MADOI, China — If modern material comforts are the measure of success, then Gere, a 59-year-old former yak-and-sheep herder in China’s western Qinghai Province, should be a happy man.
In the two years since the Chinese government forced him to sell his livestock and move into a squat concrete house here on the windswept Tibetan plateau, Gere and his family have acquired a washing machine, a refrigerator and a color television that beams Mandarin-language historical dramas into their whitewashed living room.
But Gere, who like many Tibetans uses a single name, is filled with regret. Like hundreds of thousands of pastoralists across China who have been relocated into bleak townships over the past decade, he is jobless, deeply indebted and dependent on shrinking government subsidies to buy the milk, meat and wool he once obtained from his flocks.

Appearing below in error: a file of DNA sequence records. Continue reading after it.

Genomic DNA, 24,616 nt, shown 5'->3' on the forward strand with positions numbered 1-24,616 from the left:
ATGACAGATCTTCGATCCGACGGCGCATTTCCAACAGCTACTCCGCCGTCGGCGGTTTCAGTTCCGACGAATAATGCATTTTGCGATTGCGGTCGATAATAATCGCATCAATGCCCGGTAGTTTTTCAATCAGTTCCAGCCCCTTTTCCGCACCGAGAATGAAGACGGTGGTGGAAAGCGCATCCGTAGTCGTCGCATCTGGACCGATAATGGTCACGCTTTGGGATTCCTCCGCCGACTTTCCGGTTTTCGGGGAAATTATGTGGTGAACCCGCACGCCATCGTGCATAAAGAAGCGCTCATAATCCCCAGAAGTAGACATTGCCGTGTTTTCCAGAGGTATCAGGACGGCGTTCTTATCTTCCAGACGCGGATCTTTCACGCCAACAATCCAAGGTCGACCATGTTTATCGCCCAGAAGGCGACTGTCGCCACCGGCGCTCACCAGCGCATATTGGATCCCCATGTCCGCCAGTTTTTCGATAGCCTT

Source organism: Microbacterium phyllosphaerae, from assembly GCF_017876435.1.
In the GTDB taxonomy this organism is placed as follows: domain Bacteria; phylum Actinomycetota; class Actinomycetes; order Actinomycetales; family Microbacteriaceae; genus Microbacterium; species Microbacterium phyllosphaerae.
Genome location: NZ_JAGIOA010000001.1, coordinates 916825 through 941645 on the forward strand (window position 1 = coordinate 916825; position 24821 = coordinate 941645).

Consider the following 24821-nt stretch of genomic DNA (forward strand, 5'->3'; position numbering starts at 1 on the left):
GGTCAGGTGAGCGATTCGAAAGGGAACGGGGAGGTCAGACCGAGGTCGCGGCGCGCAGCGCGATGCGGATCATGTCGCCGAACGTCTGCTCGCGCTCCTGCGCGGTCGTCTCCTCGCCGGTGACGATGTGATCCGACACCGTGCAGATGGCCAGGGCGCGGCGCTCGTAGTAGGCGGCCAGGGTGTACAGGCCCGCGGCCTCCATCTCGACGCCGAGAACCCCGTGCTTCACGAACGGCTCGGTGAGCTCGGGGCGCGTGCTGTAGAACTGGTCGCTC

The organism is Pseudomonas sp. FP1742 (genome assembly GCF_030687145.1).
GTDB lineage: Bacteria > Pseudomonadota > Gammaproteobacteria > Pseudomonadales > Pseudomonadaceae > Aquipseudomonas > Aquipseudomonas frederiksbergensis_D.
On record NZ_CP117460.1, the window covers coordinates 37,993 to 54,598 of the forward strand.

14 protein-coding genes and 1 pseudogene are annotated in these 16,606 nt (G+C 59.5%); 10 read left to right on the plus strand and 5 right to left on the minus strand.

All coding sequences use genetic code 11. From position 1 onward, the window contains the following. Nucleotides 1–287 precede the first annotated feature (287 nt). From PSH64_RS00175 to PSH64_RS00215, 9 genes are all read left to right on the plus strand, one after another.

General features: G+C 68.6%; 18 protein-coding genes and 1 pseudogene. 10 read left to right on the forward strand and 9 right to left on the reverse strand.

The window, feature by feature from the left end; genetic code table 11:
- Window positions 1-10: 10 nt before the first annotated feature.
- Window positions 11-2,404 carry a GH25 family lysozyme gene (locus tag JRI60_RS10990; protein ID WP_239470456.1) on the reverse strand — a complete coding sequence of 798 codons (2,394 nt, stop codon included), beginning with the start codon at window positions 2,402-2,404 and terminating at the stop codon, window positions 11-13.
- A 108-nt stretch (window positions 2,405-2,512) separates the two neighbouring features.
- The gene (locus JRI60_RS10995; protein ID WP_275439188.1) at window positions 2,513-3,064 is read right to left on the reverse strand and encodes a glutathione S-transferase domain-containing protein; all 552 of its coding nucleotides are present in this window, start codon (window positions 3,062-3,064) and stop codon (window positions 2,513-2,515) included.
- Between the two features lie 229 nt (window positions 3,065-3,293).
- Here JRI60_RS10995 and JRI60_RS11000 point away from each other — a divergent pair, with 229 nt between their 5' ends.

“We don’t go hungry, but we have lost the life that our ancestors practiced for thousands of years,” he said.
In what amounts to one of the most ambitious attempts made at social engineering, the Chinese government is in the final stages of a 15-year-old campaign to settle the millions of pastoralists who once roamed China’s vast borderlands. By year’s end, Beijing claims it will have moved the remaining 1.2 million herders into towns that provide access to schools, electricity and modern health care.
Official news accounts of the relocation rapturously depict former nomads as grateful for salvation from primitive lives. “In merely five years, herders in Qinghai who for generations roved in search of water and grass, have transcended a millennium’s distance and taken enormous strides toward modernity,” said a front-page article in the state-run Farmers’ Daily. “The Communist Party’s preferential policies for herders are like the warm spring breeze that brightens the grassland in green and reaches into the herders’ hearts.”[Source]